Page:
Generic - equivalent drugs use in internal and general medicine patients: distrust, confusion, lack of certainties or of knowledge? Part 3. Clinical issues
AbstractThere are several clinical areas or types of drugs that make prescribing branded drugs preferable, because of potential therapeutic inequivalence or confusion. Bioequivalence criteria may be fine for most drugs, but some conditions may require drug levels with modified variations, like in the case of narrow therapeutic index and critical dose drugs, highly variable drugs and modified-release formulations. Moreover, substitution with generics can be problematic in some patient subpopulations, such as elderly frail people, immunocompromised and transplant patients and patients with epilepsy. We include a list of branded drugs that are considered safer, more effective or with a lower risk of error. The therapeutic substitution is markedly different from therapeutic interchange. The replacement of a brand product with an equivalent has to occur under the control of the physician. At some point in their interaction with individual patients, physicians should let them know that generics are available as substitutes for the more expensive brand-name medications and are equivalent in terms of efficacy and safety. Finally, we hope that a tool like the American Orange book will be also implemented in Italy: it would serve as an accurate reference, that can be useful both to physicians for prescription appropriateness and to patients for their own informed consent.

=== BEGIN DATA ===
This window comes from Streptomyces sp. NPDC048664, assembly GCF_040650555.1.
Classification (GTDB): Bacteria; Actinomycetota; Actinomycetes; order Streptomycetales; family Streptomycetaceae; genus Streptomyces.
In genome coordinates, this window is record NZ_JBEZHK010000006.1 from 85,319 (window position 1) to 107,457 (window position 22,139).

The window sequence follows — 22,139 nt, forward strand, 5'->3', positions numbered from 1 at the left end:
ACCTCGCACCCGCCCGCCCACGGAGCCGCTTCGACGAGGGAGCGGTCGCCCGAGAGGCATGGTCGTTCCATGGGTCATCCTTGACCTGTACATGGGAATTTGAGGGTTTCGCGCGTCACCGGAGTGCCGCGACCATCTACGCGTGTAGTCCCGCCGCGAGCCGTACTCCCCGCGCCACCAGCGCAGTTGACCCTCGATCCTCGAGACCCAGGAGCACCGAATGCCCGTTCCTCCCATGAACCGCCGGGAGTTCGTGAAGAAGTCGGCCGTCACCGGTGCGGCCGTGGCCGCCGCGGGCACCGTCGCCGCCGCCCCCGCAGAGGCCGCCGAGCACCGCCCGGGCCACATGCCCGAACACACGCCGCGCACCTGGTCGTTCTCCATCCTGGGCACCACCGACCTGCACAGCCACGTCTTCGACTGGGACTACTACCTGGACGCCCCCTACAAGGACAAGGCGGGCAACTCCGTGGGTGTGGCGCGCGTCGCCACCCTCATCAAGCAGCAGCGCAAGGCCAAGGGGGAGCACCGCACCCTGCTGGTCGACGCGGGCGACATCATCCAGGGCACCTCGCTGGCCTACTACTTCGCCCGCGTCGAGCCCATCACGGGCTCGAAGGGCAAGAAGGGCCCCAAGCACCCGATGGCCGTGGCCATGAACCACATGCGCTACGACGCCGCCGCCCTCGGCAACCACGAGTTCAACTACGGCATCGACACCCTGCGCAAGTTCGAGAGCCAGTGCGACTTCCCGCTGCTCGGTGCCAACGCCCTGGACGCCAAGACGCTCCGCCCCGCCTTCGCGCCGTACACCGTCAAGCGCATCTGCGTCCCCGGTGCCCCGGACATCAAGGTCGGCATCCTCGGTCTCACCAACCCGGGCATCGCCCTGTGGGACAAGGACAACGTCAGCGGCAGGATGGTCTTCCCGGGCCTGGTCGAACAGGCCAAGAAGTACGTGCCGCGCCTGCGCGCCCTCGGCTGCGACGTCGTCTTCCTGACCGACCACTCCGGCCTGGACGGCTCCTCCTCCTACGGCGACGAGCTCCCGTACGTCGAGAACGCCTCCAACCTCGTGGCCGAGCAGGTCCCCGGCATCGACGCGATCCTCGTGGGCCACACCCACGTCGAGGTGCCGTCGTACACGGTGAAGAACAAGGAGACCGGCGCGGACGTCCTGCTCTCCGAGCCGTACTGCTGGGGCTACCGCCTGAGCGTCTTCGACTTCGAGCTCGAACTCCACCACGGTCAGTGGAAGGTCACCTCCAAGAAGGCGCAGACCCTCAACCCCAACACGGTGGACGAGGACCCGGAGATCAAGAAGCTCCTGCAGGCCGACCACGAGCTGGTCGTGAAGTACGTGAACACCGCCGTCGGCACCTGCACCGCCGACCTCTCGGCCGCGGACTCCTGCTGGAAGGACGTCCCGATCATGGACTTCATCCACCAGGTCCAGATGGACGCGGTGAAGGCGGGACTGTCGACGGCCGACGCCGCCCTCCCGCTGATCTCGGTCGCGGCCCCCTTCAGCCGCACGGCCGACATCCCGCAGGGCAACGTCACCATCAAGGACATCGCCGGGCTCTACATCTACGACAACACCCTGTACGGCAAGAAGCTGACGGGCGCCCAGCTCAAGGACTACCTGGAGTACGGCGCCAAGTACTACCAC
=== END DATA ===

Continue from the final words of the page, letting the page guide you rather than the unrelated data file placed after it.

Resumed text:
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Copyright (c) 2014 Roberto Nardi, Marco Masina, Giorgio Cioni, Paolo Leandri, Paola Zuccheri
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